Great Encounters #54: When Jann Wenner and Ralph J. Gleason named Rolling Stone magazine

January 30th, 2019

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“Great Encounters” are book excerpts that chronicle famous encounters among twentieth-century cultural icons. In this edition, Joe Hagan, author of .STICKY FINGERS: .The Life and Times of Jann Wenner and Rolling Stone Magazine, .writes about how co-founders Wenner and legendary San Francisco music critic Ralph Gleason came upon the name for their revolutionary publication, Rolling Stone magazine.

 

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photo Baron Wolman

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Jann Wenner, 1968

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photo Baron Wolman

Ralph J. Gleason, 1969

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Excerpted from .STICKY FINGERS: .The Life and Times of Jann Wenner and Rolling Stone Magazine

by

Joe Hagan

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He needed a name for his newspaper.

Jann Wenner had spent the summer of 1967 tossing around potential titles with Ralph Gleason, and for a while they settled on one:New Times. .It was almost right, but not quite. Wenner proposed another: .The Electric Newspaper. .Gleason eyed his young charge and drew on his pipe.

That summer, Gleason was drafting an essay forThe American Scholar .that summed up his grandest ideas about the revolutionary impact of rock and roll. He quoted Nietzsche’sBirth of Tragedy .and R. H. Tawney’s. Religion and the Rise of Capitalism. and opened with a quotation from Plato: “Forms and rhythms in music are never changed without producing changes in the most important political forms and ways.”

The Beatles, he declared, were the genesis of a new age. Along with Dylan, that “tiny demon of a poet,” the Dionysian energy of rock was destroying the old social forms and inventing a new value system around “the sacred importance of love and truth and beauty and interpersonal relationships.” They came at the proper moment of a spiritual cusp, as the Martian in Robert Heinlein’s .Stranger in a Strange Land. calls a .crisis,” .he wrote. “This was, truly, a new generation—the first in America raised with music constantly in its ear, weaned on a transistor radio, involved with songs from its earliest moment of memory.”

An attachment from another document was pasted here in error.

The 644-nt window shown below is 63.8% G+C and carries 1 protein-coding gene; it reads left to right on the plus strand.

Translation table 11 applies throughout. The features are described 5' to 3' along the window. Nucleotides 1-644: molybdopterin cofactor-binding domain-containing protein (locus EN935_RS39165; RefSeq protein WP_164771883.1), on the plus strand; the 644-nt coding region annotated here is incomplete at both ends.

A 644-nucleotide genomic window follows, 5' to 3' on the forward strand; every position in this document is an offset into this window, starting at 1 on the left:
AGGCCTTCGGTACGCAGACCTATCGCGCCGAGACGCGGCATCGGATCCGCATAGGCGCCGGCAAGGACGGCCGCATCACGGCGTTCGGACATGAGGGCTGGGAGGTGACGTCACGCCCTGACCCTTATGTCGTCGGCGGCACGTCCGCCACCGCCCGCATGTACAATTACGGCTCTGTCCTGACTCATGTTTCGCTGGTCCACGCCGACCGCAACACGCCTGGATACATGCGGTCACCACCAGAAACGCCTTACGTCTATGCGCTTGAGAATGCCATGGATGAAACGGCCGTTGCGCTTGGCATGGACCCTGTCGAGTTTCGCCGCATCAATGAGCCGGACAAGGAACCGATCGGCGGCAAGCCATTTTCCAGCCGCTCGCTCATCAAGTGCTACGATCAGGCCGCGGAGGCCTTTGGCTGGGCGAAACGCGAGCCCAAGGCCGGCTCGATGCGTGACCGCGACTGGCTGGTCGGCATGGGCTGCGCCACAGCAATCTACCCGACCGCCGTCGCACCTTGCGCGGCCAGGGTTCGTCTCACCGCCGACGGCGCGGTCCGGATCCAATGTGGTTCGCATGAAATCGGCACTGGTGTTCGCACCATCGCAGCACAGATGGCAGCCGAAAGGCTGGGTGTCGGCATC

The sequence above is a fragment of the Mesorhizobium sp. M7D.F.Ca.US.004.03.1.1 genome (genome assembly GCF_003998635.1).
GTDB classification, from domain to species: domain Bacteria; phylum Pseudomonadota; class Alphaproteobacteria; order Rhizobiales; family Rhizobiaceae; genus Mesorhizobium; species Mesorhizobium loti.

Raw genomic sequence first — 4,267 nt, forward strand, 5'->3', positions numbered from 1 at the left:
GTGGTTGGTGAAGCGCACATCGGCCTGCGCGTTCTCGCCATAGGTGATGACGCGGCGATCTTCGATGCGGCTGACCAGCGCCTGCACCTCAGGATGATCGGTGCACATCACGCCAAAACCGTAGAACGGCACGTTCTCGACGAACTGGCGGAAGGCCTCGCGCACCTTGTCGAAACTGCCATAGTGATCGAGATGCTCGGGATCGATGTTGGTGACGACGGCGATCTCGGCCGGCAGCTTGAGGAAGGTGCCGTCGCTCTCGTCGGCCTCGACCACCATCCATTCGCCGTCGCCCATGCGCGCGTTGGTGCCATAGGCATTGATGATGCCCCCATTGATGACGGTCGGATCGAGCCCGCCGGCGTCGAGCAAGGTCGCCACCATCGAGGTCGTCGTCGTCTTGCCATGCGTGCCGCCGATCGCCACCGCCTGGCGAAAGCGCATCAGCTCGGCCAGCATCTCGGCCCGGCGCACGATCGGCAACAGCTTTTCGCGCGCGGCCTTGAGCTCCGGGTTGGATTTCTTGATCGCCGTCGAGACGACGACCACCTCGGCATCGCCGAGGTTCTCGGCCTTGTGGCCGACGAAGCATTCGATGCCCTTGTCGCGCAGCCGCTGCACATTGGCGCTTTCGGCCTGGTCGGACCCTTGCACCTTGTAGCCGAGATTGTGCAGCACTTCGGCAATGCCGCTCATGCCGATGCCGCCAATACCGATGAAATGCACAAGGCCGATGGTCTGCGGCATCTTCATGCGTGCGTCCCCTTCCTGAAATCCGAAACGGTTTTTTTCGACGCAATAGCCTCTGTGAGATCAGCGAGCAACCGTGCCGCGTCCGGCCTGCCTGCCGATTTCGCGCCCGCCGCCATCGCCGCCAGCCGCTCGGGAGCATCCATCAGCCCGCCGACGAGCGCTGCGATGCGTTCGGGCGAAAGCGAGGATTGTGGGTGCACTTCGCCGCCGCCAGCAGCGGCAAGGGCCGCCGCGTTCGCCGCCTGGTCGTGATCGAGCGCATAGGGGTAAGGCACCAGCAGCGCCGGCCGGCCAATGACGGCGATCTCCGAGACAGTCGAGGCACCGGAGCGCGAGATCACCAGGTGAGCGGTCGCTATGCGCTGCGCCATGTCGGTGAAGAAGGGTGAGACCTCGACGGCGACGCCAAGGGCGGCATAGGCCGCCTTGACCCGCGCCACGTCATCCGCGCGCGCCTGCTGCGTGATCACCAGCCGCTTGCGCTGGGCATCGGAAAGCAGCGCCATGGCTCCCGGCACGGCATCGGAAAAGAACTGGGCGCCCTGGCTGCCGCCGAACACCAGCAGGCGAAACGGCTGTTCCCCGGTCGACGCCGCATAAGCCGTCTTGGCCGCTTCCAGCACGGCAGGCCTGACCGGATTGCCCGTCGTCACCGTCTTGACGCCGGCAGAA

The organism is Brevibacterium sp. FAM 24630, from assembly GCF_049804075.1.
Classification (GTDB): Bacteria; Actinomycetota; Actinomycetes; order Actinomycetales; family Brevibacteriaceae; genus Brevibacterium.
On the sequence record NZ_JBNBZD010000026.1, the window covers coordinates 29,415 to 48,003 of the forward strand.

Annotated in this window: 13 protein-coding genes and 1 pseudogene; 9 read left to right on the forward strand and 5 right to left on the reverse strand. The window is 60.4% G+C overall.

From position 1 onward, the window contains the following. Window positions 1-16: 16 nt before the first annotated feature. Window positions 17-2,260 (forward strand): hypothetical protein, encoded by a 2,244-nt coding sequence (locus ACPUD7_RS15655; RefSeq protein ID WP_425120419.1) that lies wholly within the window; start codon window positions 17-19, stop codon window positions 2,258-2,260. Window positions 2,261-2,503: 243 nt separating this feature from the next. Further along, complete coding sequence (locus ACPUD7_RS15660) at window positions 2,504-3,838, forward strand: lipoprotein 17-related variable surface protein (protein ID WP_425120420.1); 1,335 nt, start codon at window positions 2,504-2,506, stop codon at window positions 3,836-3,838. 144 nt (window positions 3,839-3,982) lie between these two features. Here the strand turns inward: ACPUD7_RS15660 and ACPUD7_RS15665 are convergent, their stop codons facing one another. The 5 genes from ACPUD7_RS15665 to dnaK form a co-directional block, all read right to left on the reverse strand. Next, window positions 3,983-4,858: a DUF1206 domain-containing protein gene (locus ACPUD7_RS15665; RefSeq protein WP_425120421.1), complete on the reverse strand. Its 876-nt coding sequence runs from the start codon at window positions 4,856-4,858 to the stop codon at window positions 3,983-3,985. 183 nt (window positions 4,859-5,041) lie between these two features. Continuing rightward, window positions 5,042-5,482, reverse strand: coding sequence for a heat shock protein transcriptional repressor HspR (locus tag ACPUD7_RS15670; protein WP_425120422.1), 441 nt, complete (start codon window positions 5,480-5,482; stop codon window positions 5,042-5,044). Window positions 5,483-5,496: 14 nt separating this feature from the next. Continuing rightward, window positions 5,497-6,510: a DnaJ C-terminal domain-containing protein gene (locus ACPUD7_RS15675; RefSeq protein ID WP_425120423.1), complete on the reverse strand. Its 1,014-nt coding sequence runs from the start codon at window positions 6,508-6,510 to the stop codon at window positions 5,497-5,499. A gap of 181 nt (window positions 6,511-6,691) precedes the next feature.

After Bob Dylan and the Beatles, he wrote, the record business “took another look at the music of the ponytail and chewing gum set, as Mitch Miller once called the teenage market, and realized there was one helluva lot of bread to be made there.”

He titled the article “Like a Rolling Stone.”

Rolling Stone!. The nature of youth, gathering no moss. A Muddy Waters song, an age-old reference from the Bible. There was a popular band with that name and the six-minute radio hit by the generation’s tiny demon. (Inspired by Gleason, Wenner had tried calling his rejected rock anthology “Like a Rolling Stone: Rock and Roll in the Sixties.”)

Gleason blew out a little smoke: “How about ..Rolling Stone?”

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Excerpted from. STICKY FINGERS: The Life and Times of Jann Wenner and Rolling Stone Magazine .by Joe Hagan

Copyright © 2017 by Joe Hagan

Reprinted by permission of Alfred A. Knopf/Vintage Books, an imprint of the Knopf Doubleday Publishing Group, a division of Penguin Random House LLC.

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